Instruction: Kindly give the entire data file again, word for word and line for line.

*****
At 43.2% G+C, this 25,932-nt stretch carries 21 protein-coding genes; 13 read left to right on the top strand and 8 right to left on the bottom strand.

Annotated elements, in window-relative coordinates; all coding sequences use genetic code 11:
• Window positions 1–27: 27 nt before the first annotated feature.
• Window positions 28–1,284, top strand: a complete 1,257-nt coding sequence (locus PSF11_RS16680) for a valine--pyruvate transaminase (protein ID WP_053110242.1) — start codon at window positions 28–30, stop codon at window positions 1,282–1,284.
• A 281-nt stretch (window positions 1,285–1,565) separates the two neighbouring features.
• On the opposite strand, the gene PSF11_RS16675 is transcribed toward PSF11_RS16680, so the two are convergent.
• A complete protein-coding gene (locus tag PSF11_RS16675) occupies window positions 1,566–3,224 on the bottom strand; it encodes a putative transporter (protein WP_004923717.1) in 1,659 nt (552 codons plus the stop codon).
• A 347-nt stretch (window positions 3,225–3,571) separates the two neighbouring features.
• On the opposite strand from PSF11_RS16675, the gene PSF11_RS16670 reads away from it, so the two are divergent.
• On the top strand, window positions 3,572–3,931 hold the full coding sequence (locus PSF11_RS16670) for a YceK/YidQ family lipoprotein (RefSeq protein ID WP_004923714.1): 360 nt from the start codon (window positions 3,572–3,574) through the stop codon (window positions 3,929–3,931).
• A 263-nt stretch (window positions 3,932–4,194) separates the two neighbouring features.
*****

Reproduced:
At 43.2% G+C, this 25,932-nt stretch carries 21 protein-coding genes; 13 read left to right on the top strand and 8 right to left on the bottom strand.

Annotated elements, in window-relative coordinates; all coding sequences use genetic code 11:
• Window positions 1–27: 27 nt before the first annotated feature.
• Window positions 28–1,284, top strand: a complete 1,257-nt coding sequence (locus PSF11_RS16680) for a valine--pyruvate transaminase (protein ID WP_053110242.1) — start codon at window positions 28–30, stop codon at window positions 1,282–1,284.
• A 281-nt stretch (window positions 1,285–1,565) separates the two neighbouring features.
• On the opposite strand, the gene PSF11_RS16675 is transcribed toward PSF11_RS16680, so the two are convergent.
• A complete protein-coding gene (locus tag PSF11_RS16675) occupies window positions 1,566–3,224 on the bottom strand; it encodes a putative transporter (protein WP_004923717.1) in 1,659 nt (552 codons plus the stop codon).
• A 347-nt stretch (window positions 3,225–3,571) separates the two neighbouring features.
• On the opposite strand from PSF11_RS16675, the gene PSF11_RS16670 reads away from it, so the two are divergent.
• On the top strand, window positions 3,572–3,931 hold the full coding sequence (locus PSF11_RS16670) for a YceK/YidQ family lipoprotein (RefSeq protein ID WP_004923714.1): 360 nt from the start codon (window positions 3,572–3,574) through the stop codon (window positions 3,929–3,931).
• A 263-nt stretch (window positions 3,932–4,194) separates the two neighbouring features.